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Importers in the UK have sought New Delhi’s intervention to stop an imminent ban on Indian seafood exports by the European Union (EU).
The EU is apparently unhappy due to increasing incidences of traces of antibiotics being found in seafood products from India. In 2016-17, the EU accounted for 18 per cent of the $5.78-billion seafood exports from India.
The British Frozen Food Federation (BFFF) — which has importers, exporters, brokers and retailers as members — has in a letter to the commerce ministry stressed that a ban on Indian aquaculture shrimp might be implemented in two-three months. “During a very productive meeting on August 8, 2017, with Sarvesh Rai of the Indian Mission to the EU, we were informed that India has undertaken several steps to satisfy the European Commission. The indications we are receiving from the commission are that these are not enough,” John Hyman, chief executive officer of BFFF, wrote to Commerce and Industry Minister Nirmala Sitharaman.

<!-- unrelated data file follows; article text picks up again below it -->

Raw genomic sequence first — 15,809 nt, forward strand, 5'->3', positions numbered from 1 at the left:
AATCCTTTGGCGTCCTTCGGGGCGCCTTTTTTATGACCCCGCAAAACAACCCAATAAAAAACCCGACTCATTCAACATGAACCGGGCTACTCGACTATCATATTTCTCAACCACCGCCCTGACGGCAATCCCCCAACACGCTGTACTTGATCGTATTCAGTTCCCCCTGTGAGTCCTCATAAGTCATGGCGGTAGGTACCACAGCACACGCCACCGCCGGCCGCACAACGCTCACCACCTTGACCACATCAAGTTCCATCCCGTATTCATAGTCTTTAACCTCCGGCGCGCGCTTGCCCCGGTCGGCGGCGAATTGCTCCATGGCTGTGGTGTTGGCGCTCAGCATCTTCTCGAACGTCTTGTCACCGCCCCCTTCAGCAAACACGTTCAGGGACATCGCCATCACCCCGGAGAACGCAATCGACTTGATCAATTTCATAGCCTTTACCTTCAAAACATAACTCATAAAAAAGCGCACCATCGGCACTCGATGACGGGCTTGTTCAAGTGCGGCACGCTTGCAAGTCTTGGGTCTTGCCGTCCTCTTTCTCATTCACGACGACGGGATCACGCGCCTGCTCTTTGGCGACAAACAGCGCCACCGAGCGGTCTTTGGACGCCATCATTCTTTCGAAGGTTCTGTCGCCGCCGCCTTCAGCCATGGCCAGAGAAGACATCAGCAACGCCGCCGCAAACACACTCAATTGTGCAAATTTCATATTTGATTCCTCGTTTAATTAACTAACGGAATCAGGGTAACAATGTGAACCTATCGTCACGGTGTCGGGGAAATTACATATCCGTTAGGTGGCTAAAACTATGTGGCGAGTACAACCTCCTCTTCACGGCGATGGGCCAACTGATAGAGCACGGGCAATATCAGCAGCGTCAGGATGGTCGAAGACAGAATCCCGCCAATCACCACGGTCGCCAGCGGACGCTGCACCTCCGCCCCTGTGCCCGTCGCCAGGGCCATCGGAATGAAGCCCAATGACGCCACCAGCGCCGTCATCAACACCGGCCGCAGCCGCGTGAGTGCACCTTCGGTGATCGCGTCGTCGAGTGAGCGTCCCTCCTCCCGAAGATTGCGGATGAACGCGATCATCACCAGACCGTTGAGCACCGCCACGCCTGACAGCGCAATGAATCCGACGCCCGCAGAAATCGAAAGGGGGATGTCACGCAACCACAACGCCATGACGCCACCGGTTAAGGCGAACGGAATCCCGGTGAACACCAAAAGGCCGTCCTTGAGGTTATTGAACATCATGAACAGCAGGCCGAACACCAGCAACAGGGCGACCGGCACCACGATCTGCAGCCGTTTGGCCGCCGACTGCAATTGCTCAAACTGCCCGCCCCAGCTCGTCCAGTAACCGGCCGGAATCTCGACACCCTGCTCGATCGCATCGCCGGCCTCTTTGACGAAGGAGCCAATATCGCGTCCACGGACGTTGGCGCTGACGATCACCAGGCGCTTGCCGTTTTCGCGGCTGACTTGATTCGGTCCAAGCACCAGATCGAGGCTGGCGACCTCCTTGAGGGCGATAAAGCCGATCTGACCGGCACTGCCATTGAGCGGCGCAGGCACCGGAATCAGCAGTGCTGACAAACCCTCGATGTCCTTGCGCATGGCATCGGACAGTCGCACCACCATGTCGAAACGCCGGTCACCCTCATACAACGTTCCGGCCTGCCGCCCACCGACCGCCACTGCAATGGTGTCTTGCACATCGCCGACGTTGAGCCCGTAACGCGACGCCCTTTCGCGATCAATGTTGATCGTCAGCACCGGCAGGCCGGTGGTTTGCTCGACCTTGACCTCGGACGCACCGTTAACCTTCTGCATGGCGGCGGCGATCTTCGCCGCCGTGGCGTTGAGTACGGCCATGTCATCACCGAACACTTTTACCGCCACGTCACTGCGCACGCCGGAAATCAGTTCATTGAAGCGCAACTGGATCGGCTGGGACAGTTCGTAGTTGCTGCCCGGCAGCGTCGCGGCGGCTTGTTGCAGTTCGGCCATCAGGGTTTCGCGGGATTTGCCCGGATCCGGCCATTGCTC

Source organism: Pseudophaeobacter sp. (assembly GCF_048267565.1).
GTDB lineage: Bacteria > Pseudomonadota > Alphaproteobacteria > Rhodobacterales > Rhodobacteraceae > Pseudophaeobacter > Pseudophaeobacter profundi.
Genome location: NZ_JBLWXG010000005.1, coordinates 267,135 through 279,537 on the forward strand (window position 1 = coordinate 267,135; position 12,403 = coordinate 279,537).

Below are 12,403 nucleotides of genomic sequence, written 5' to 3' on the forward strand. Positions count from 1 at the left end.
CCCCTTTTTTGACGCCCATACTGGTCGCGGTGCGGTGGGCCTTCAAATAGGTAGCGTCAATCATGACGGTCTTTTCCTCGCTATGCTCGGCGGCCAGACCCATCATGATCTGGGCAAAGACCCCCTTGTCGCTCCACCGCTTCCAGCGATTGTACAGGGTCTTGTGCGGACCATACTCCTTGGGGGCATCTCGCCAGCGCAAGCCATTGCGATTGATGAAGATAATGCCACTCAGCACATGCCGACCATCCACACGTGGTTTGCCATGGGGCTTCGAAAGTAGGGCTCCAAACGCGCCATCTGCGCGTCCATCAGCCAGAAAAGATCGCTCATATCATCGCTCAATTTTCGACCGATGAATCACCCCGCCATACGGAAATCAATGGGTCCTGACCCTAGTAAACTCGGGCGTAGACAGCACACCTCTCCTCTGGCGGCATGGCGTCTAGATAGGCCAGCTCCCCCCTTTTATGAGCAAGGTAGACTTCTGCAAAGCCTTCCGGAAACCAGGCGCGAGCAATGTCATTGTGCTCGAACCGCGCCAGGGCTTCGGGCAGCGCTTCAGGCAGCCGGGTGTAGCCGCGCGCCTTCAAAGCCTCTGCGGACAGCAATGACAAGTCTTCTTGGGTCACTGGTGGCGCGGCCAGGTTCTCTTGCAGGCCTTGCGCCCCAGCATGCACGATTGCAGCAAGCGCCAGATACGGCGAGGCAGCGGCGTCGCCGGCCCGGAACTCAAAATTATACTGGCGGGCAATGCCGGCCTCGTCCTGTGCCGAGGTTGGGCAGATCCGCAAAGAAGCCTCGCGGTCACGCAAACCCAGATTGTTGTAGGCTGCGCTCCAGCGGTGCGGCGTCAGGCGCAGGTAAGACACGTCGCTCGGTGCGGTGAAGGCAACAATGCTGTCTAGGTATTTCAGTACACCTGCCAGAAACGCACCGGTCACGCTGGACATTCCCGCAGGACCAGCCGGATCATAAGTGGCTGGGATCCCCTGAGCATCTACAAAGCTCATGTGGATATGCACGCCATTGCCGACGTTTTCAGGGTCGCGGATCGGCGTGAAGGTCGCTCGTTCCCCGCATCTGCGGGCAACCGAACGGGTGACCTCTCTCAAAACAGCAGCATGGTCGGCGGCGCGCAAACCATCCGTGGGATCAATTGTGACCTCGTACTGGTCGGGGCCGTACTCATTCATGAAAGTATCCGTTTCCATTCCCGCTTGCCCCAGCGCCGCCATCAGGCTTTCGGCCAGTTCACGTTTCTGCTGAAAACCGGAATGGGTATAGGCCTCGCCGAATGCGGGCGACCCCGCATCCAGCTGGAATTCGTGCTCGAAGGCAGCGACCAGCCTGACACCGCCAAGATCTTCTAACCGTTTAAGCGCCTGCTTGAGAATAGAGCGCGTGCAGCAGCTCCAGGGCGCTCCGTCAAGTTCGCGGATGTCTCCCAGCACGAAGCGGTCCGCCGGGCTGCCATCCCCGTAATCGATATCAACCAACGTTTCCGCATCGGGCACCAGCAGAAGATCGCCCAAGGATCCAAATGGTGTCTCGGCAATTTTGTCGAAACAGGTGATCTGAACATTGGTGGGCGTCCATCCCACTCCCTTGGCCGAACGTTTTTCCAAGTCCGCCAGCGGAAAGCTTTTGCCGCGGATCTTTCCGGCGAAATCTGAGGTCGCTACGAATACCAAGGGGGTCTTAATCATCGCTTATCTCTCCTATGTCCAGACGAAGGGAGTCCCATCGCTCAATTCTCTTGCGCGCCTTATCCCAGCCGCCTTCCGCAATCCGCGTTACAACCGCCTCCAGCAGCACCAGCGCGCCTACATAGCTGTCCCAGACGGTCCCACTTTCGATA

The federation has urged the minister to redouble efforts to appease the commission and to prevent a ban. It has also asked India to overhaul the aquaculture export safety system. The federation has also offered its expertise and perspective to resolve the issue.
There is a real risk that the US Food and Drug Administration, which will look closely at the outcome of the European Union’s review, might review its own import procedures from India. The EU and the US together account for $1.5 billion of aquaculture shrimp exports from India. "We implore you to take this message very seriously," the BFFF added.
The European Commission is extremely dissatisfied with continued non-compliance and the lack of progress made by the Indian authorities. Last year, the EU had strengthened its inspection norms for aquaculture products from India. Earlier, the norm was to test samples from at least 10 per cent of the consignments. This was raised to 50 per cent in 2016.
Trade sources said there has been an increase in the number of rejections of Indian shrimps because of the presence of antibiotics. The EU is also believed to be directly banning factories whose products have been rejected.